England's talisman times his return to form perfectly to demolish wilting hosts Australia

Kevin Pietersen's chanceless, unbeaten 213 could hardly have come in more appropriate circumstances – for himself or England.

Pietersen unsurprisingly chose international cricket's oldest rivalry, and one of its biggest stages, to produce his first hundred for 21 months.

He did so, too, at a pivotal stage of the second Ashes Test at the Adelaide Oval, just when England needed some of his vintage best to make their advantage count against Australia.

By the time Pietersen reached stumps on day three, with 31 fours and a six to his name from 296 balls, he had not merely consolidated Alastair Cook's 148 but had thoroughly dismantled home morale.

Despite the threat of more rain England's resulting 551-4, and lead of 306, has made them odds-on to go 1-0 up with three to play in their bid to win the Ashes Down Under for the first time in a quarter of a century.

Pietersen shared stands of 175 for the third wicket with Cook, 101 for the fourth with Paul Collingwood and an unbroken 99 with Ian Bell for the fifth.

With 85 already to his name at start of play, there was an inevitability – on this batsman's pitch, which Australia had squandered on day one – that he would post three figures for the first time since Trinidad in March 2009.

Pietersen first and famously announced himself on the Test stage against these same opponents, with the 158 which made the 2005 Oval Test and Ashes safe – and his average rises from almost 50 to almost 60 when he is playing against Australia.

"I wouldn't say it's the Ashes in particular," he said, trying to pinpoint what it is that focuses his mind so successfully on such occasions.

"But I do love the big occasion; I do love challenging myself against the best players in the world.

"When it gets tough I love that – and it's been pretty tough over the last 18 months. But this is a challenge I've really looked forward to.

"It's something where you get up in the morning as an English cricketer and think 'this is what it's made of'."

Pietersen has been having those thoughts ever since Andrew Strauss's England set off for Australia from Heathrow more than a month ago.

"To know we were quietly confident we could come out here and do a really good job, or a lot better than last time, that gets your juices flowing," added Pietersen.

"I remember leaving Heathrow airport thinking 'this will be amazing'.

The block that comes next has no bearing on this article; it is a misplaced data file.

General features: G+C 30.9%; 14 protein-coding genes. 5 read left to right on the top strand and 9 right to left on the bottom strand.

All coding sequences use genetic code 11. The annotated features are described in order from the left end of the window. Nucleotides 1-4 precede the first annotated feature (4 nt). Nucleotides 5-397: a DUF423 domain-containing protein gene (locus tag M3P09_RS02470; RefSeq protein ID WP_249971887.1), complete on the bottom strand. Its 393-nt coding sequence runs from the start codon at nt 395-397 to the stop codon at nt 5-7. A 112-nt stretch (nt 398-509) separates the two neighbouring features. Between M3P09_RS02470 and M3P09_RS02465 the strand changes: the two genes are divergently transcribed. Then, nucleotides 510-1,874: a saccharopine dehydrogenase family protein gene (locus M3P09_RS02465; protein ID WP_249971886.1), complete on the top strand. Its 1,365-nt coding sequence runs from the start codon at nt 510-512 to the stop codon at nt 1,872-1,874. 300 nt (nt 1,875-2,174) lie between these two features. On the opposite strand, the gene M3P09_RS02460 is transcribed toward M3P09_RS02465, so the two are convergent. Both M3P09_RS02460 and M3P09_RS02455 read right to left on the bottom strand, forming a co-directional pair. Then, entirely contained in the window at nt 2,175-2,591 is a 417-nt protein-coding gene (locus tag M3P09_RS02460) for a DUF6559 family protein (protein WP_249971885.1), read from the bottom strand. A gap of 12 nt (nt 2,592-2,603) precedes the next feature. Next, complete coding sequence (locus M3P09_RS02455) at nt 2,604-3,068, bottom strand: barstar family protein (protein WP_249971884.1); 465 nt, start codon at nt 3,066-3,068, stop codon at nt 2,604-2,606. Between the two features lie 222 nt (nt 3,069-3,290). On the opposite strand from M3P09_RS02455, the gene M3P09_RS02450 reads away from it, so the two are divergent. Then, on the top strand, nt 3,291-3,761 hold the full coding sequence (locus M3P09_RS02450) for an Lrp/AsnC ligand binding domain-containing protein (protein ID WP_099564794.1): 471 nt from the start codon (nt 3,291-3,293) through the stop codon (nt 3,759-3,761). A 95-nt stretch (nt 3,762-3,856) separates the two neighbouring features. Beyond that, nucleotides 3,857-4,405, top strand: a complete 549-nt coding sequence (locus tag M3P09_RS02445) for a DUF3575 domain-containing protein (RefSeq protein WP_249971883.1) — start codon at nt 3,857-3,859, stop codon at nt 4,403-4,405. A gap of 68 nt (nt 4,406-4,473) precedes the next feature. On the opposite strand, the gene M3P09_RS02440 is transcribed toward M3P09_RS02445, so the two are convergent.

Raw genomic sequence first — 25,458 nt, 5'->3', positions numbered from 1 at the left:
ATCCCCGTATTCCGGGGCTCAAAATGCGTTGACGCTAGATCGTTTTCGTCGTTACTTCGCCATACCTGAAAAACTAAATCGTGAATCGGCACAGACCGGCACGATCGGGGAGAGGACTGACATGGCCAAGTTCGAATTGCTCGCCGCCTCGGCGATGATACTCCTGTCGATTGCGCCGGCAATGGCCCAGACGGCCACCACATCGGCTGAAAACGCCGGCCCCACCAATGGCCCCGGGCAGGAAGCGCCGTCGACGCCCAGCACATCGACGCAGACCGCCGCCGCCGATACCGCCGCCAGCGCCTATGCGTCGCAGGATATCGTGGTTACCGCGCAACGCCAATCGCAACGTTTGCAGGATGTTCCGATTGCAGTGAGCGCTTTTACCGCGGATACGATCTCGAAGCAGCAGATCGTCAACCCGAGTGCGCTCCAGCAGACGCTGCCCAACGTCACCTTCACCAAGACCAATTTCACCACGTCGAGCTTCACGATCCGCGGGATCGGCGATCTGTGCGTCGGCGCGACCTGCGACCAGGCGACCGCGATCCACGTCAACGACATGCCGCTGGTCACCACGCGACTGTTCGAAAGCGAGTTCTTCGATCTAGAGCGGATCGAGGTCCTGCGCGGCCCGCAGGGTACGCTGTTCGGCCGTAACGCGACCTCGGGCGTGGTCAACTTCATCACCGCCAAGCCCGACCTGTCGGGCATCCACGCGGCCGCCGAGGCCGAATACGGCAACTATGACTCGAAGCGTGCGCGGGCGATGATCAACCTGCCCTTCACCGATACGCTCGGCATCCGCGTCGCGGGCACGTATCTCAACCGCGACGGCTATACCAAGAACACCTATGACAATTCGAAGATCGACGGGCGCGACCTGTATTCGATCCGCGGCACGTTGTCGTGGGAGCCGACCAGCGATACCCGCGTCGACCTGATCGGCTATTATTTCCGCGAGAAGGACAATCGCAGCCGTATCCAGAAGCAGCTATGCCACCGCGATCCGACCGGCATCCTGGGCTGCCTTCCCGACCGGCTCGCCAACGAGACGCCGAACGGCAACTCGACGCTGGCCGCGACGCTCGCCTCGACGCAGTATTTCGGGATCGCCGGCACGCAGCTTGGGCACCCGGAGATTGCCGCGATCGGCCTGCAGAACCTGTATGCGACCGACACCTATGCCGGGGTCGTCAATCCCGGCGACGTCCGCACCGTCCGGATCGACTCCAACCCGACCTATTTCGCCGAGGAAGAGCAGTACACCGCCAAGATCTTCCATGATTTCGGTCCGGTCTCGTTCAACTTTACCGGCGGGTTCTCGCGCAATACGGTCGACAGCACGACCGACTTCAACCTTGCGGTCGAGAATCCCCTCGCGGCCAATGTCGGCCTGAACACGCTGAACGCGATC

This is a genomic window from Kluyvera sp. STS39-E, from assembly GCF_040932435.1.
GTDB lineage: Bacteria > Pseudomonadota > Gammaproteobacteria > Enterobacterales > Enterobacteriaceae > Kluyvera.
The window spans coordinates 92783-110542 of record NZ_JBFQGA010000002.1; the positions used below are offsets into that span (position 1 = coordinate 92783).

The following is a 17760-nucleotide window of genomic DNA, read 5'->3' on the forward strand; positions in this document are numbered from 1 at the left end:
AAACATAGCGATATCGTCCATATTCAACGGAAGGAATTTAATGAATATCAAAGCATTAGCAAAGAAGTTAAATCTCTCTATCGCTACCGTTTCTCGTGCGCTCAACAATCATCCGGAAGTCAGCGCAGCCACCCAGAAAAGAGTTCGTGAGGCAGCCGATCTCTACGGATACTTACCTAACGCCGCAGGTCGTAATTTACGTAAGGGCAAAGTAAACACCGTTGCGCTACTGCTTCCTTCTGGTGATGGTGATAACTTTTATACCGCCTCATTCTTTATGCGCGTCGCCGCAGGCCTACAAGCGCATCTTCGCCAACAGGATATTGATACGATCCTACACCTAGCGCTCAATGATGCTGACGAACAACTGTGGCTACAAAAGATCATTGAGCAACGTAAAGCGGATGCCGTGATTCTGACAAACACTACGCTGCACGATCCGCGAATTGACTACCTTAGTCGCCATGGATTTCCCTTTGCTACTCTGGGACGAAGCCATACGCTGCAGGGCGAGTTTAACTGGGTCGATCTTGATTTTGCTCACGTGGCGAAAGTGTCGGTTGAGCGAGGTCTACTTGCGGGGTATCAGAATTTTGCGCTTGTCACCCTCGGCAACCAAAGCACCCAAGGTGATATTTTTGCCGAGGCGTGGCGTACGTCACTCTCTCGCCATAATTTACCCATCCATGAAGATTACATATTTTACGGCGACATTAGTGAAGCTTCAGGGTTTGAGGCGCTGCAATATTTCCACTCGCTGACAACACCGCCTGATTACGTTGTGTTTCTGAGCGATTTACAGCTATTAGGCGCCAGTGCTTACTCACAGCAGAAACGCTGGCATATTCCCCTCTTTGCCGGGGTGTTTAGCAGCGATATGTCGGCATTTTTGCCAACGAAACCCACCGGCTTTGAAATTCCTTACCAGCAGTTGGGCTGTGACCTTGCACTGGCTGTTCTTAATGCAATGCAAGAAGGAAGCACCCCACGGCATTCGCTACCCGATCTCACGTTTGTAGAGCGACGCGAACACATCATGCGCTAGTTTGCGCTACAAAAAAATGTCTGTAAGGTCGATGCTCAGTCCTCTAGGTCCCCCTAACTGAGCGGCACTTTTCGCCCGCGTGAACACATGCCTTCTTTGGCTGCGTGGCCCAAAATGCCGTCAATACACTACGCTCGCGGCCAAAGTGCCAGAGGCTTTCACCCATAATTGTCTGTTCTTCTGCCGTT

"If that can't get you going, nothing will get you going."

He confirmed his near misses, since that innings in Port-of-Spain, have taken their toll.

"It's not been frustrations; I just set myself high standards," he said.

"To get 80s, 90s, 99, 60s, 50s ... it does my head in. It's not been the best time.

"You go through your career and you have good stuff and bad stuff.

"I've had a lot of good stuff fortunately, and a little bit of bad stuff. It's gone now – I'm looking forward."

Pietersen has had to rein in his nervous energy over the past week – waiting with his pads on and next into bat for 11 hours in all, during the first Test in Brisbane and again here while Cook and Jonathan Trott shared an unbroken stand of 329 and then another of 173.

"You could probably see by the way I started ... I was trying to get to 50 in five balls," he said.

"It was a long time to wait – I've never done that in my career before. But how amazing – it was absolutely incredible.

"It's brilliant to watch, brilliant to see – and long may it continue."

One of those who could find no way past Pietersen – three Australia bowlers brought up their own unwanted hundreds in the runs column – was all-rounder Shane Watson.

He duly acknowledged the talent of someone who has always shone against Australia.

"He's a very, very skilful batsman, and the way he's built – how tall and strong he is – means he's got a couple more gears in his play," he said.

"When he's going he can really take an attack down. Some of the things he does are pretty special, but it would still have been nice to have not experienced them over the last day or so.

"He is world class."

Display of the day.

Kevin Pietersen

Not a particularly difficult choice this one. The former England captain chose the perfect setting to return to three-figure scoring, hitting 31 fours and a six in 296 balls to leave Ricky Ponting's side praying for the wet weather to fall on the Adelaide Oval.